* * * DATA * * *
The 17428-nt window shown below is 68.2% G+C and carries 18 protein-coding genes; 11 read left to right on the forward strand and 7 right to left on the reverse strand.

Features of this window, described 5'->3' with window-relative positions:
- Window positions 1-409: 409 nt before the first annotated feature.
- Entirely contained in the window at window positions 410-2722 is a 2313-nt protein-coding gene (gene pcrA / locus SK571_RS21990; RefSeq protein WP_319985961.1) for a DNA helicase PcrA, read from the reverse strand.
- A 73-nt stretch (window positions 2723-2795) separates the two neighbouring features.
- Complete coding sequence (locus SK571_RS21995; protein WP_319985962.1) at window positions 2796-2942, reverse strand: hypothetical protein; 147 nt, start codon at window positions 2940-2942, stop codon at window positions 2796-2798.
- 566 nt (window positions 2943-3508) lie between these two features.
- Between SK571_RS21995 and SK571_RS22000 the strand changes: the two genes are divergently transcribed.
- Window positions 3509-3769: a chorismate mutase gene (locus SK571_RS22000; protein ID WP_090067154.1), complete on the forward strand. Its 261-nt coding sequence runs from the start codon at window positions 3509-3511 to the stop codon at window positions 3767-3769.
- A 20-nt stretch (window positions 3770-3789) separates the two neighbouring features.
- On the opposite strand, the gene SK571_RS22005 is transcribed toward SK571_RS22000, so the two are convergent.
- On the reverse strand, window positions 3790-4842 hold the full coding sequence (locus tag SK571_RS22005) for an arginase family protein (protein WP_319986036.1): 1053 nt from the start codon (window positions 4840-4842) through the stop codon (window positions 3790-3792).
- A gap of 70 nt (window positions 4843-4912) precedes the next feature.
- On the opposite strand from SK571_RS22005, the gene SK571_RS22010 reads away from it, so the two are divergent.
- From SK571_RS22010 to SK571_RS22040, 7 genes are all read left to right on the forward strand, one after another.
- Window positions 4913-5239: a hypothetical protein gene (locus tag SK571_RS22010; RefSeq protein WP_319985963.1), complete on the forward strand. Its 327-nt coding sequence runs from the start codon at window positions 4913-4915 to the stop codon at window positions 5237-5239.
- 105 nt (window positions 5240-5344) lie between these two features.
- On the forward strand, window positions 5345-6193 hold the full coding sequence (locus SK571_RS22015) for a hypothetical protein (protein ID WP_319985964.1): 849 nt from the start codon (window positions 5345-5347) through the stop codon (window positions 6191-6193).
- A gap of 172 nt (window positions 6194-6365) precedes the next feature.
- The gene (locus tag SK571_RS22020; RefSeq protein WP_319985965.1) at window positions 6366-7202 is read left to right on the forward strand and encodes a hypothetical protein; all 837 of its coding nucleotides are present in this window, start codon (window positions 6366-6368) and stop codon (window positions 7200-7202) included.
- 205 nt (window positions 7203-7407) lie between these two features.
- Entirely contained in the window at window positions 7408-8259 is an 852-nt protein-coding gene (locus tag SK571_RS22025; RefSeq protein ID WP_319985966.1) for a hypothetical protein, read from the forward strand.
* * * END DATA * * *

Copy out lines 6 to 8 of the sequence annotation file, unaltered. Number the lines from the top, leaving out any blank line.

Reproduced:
- Complete coding sequence (locus SK571_RS21995; protein WP_319985962.1) at window positions 2796-2942, reverse strand: hypothetical protein; 147 nt, start codon at window positions 2940-2942, stop codon at window positions 2796-2798.
- 566 nt (window positions 2943-3508) lie between these two features.
- Between SK571_RS21995 and SK571_RS22000 the strand changes: the two genes are divergently transcribed.